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Post-Season Basketball and Earlier Meetings
by Jim Feist - 05/02/2011
As the NBA playoffs roll on, handicappers should take careful note of how teams did against each other during the regular season. Examine head to head matchups individually and as a group. Does one team dominate another? If so, are the reasons for this, or was it merely a fluke during the long grind of an 82-game schedule?
The Celtics went 3-1 SU/ATS against the Miami Heat this season. They won the first three games with relative ease when Miami was still trying to mesh Chris Bosh, Dwyane Wade and LeBron, before Miami whipped the Green late in the year, 100-77. Those two are dynamite defensive teams and it’s no surprise the under was 3-1.
Sometimes a team is missing key players for one or two of the meetings, which can explain why one team did poorly. Or, maybe the losing team played in difficult back-to-back spots. Other times, you may find that a team matches up well against an opponent. If a weaker rebounding team like Boston is playing Orlando, examine each regular season battle to see what was more important: Defense? Offense? Or rebounding?
Think back a year ago when LeBron was in Cleveland. The Cavs and Celtics split their season series 2-2, with the Celtics winning in Cleveland on opening night, the Cavs knocking off the Celtics by 20 in Boston in late February, then by 11 at home in mid-March, then losing 117-113 on Easter Sunday after the Cavs effortlessly wiped out a 17-point deficit in the fourth quarter.
It was after that last meeting that LeBron proclaimed his dislike for the Celtics afterward: "We don't like them, and they don't like us." All of which sets the stage for a physical series with emotions likely running high as there is some recent history that stands out, including a Boston 4-1 series rout of Miami and Wade a year ago.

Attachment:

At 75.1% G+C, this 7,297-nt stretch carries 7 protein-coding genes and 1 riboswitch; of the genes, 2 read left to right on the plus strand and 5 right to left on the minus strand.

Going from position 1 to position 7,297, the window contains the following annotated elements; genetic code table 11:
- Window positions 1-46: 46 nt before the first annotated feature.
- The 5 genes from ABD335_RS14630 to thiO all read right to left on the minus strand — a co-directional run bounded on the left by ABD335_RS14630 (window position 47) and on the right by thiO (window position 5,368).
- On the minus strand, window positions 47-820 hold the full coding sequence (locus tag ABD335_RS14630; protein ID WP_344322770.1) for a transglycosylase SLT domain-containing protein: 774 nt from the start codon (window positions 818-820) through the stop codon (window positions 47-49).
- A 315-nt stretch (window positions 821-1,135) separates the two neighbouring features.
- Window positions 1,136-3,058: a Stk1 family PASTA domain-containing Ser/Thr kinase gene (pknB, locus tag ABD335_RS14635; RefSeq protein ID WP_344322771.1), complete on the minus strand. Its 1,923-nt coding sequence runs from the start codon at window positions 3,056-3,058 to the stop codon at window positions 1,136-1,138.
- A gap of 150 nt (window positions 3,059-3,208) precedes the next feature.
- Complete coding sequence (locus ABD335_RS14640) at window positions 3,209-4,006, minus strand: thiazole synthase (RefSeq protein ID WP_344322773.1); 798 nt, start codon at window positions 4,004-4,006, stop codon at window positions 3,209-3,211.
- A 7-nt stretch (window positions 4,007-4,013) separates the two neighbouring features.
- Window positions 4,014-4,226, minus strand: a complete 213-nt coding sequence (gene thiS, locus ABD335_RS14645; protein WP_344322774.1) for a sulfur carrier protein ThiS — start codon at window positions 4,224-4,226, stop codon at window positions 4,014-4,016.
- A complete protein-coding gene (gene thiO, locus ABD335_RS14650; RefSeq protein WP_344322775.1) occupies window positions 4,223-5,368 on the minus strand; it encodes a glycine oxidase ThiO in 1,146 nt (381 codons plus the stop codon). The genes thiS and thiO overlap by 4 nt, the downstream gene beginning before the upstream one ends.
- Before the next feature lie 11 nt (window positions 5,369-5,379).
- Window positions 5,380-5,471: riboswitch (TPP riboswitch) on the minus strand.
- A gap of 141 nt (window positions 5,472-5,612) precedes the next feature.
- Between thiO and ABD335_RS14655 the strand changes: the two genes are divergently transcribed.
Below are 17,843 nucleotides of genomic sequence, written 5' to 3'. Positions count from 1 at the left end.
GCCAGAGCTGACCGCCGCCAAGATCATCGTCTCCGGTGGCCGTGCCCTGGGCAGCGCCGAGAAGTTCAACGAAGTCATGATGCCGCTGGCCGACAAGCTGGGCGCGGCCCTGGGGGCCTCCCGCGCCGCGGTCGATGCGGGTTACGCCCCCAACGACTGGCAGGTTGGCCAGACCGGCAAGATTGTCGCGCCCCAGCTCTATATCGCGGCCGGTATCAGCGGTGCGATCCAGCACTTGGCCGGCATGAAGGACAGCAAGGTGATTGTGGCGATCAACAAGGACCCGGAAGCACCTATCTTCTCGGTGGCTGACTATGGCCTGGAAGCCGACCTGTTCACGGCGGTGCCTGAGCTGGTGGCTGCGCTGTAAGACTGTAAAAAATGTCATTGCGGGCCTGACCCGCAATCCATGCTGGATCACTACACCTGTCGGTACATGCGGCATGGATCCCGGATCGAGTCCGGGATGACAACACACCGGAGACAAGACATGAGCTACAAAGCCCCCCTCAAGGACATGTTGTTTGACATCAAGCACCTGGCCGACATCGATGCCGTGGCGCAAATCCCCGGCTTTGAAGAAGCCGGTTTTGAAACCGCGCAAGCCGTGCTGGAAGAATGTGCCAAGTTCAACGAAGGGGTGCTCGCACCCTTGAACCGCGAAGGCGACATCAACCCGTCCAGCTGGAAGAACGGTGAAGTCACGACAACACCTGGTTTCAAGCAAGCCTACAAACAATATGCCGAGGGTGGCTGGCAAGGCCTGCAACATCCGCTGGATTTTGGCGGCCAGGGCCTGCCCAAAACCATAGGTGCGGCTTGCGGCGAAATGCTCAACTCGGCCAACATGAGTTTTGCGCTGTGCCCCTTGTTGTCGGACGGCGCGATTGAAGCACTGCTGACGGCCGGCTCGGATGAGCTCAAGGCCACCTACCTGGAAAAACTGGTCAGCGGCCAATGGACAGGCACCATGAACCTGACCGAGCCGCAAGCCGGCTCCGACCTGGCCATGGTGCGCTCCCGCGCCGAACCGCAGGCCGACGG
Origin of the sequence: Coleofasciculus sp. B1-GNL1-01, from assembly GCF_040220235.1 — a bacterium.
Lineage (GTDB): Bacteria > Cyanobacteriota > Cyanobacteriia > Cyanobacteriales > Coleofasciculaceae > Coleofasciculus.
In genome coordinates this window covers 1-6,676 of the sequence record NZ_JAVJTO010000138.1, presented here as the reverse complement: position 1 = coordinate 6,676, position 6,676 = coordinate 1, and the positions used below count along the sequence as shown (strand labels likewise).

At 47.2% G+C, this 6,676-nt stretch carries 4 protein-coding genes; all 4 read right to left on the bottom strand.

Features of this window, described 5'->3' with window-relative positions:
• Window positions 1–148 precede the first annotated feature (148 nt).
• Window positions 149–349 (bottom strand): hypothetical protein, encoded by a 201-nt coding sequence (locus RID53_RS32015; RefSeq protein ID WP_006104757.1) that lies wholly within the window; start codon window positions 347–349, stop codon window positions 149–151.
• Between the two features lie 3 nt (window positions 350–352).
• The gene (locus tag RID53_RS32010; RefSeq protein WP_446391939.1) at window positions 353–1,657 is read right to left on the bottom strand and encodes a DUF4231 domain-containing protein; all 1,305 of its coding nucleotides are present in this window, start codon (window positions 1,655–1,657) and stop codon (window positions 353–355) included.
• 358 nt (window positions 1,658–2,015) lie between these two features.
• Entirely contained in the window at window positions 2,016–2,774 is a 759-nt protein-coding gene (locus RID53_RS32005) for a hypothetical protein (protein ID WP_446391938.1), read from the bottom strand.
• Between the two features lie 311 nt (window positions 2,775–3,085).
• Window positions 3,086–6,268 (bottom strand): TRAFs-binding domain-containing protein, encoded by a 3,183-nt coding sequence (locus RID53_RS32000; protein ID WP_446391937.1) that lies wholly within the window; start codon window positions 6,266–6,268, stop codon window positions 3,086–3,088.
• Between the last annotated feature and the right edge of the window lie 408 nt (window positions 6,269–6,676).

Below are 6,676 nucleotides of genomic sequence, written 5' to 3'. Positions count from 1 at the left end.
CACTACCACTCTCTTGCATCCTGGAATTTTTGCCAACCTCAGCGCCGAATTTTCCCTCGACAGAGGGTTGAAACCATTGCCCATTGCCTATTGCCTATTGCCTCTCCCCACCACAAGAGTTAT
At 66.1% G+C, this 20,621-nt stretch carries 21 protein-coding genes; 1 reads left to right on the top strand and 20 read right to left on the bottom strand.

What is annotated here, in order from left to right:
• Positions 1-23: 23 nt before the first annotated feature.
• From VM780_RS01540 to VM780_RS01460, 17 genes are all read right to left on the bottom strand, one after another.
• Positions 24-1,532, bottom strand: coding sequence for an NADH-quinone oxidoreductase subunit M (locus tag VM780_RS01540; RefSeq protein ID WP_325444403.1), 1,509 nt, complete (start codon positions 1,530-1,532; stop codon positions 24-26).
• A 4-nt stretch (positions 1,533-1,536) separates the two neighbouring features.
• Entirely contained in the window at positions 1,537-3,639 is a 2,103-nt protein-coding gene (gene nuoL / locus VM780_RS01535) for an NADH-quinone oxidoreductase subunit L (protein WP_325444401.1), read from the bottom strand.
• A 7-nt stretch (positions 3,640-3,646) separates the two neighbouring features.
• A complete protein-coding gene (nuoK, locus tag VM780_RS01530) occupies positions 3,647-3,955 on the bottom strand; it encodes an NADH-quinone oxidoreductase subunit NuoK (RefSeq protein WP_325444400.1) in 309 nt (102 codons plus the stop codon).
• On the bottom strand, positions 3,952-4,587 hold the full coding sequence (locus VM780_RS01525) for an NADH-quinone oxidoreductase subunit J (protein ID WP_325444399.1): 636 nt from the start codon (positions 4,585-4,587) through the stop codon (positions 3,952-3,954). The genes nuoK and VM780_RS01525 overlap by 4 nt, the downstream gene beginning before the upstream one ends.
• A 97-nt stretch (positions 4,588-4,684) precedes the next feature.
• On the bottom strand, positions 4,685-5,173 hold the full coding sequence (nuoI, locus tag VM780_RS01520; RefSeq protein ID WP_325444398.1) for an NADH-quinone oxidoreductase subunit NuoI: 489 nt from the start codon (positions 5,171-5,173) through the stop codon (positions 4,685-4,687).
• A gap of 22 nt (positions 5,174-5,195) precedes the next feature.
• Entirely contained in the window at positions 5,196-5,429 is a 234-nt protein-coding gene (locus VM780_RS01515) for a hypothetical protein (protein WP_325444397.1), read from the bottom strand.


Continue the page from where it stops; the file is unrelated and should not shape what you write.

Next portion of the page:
Another angle is when one team dominates another during the regular season, then the two meet in the playoffs. The public perception is that the team that dominated during the season will easily rout the opponent, but this is not always the case. You may have heard professional bettors speak of the "GAD" theory, or "Go Against the Dominant team" during the postseason. It's not as simple as betting against the favored team that dominated during the regular season, but it's something to keep in mind as the playoffs commence.
For instance, a few years ago the Sacramento Kings swept the Utah Jazz during the regular season, going 4-0 straight up and against the spread. The Kings didn't just win – they rolled! Sacramento won those four regular season meetings by some frightful scores: 113-80, 114-90, 107-81 and 117-109. Utah was no pushover, though, with Stockton and Malone, plus hard driving coach Jerry Sloan. In their first round playoff battle, Utah went 3-0 against the spread in the first three games, even winning Game 2 at Sacramento, 93-86 as an 11-point dog.
The Kings were 12, 11 and 4-point favorites in those first three games, yet failed to cover winning 89-86 in Game 1, losing Game 2, and winning 90-87 in Game 3. During the four regular season meetings, the Kings were 10 and 8 point favorites at Sacramento – but now in the playoffs, they were bumped up to 12 and 11 point chalk – clearly public perception had something to do with that based on the regular season dominance. Utah didn't give in, even using their 0-4 regular season as a motivation factor.
Remember four years ago when No. 8 Golden State shocked top-seeded Dallas in the first round? Few recall that the Warriors went 2-1 SU/ATS against the mighty Mavs during the regular season, even winning the only game at Dallas. The smart handicapper saw an uptempo team that could run right with Dallas, which continued during their 6-game playoff upset. Examine regular season meetings carefully. Don't be fooled by regular season dominance, and take note of injuries, rebounding edges, free throw attempts and when a big dog played the favorite evenly (or better) all season. The real story -- and edges against the oddsmakers – can be found in the details.